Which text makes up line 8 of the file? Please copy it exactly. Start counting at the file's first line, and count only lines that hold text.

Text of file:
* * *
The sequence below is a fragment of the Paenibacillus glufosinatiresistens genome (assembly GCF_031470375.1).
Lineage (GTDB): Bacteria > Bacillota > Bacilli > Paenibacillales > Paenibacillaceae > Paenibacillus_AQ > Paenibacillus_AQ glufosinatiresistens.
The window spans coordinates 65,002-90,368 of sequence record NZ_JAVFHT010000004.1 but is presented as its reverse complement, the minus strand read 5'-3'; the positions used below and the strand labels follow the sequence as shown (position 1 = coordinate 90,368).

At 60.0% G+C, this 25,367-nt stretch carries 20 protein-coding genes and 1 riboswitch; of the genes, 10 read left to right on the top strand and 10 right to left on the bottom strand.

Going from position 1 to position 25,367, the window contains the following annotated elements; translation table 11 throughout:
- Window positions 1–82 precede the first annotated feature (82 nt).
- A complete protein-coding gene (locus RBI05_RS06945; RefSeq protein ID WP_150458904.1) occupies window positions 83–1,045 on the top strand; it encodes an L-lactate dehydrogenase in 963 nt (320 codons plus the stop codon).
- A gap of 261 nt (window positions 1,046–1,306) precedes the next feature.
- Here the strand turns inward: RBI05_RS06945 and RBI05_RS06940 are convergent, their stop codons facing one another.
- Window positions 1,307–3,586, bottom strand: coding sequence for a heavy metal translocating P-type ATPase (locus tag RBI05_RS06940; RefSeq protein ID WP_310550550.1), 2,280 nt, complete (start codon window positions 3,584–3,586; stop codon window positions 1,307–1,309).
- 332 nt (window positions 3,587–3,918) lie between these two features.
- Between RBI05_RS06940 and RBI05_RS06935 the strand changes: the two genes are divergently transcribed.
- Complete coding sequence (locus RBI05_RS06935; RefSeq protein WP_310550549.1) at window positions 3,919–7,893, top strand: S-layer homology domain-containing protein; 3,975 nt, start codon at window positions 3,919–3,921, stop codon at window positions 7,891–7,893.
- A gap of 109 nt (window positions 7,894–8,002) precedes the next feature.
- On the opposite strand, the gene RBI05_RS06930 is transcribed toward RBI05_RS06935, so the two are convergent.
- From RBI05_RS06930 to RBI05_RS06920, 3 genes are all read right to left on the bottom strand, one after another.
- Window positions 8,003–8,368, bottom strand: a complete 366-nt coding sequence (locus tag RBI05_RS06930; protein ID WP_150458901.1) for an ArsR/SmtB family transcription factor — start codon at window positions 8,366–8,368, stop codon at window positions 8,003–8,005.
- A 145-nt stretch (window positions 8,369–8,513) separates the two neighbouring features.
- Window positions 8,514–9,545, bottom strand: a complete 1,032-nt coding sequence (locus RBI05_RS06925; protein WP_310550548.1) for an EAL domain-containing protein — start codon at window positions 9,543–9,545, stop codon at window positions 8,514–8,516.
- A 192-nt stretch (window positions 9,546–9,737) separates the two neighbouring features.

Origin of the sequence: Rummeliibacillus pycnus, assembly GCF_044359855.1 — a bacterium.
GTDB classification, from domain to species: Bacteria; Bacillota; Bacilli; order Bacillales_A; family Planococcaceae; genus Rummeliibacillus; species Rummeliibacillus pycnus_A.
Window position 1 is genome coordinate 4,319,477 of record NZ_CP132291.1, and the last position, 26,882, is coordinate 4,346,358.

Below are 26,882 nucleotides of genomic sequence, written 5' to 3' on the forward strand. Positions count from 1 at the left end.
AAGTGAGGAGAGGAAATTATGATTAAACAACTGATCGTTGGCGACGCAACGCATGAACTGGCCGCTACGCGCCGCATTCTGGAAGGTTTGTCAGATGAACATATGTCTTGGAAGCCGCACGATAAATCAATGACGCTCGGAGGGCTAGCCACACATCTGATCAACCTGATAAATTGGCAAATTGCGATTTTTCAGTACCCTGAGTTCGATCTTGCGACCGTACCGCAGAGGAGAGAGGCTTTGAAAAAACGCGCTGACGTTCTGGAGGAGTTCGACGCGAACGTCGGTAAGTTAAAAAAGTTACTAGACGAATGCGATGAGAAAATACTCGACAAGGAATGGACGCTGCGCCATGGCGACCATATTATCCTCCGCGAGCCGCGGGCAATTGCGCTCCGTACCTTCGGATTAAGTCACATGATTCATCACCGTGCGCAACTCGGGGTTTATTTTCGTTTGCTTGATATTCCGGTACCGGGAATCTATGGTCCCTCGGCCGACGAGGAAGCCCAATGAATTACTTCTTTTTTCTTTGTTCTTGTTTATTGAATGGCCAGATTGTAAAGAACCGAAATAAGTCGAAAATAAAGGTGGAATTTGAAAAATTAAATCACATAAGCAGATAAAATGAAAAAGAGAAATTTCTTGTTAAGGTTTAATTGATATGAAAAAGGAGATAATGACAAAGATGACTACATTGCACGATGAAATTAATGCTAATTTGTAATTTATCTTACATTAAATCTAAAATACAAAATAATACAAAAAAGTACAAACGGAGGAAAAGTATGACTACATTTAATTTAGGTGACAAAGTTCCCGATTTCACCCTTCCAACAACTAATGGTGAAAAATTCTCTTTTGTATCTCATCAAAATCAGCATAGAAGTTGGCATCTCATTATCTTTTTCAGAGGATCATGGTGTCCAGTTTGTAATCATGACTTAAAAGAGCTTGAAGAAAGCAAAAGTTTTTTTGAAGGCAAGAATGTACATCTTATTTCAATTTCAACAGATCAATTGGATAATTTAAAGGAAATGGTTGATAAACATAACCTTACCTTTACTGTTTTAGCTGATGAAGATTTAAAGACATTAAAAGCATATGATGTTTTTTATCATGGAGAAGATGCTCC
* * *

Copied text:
- A gap of 261 nt (window positions 1,046–1,306) precedes the next feature.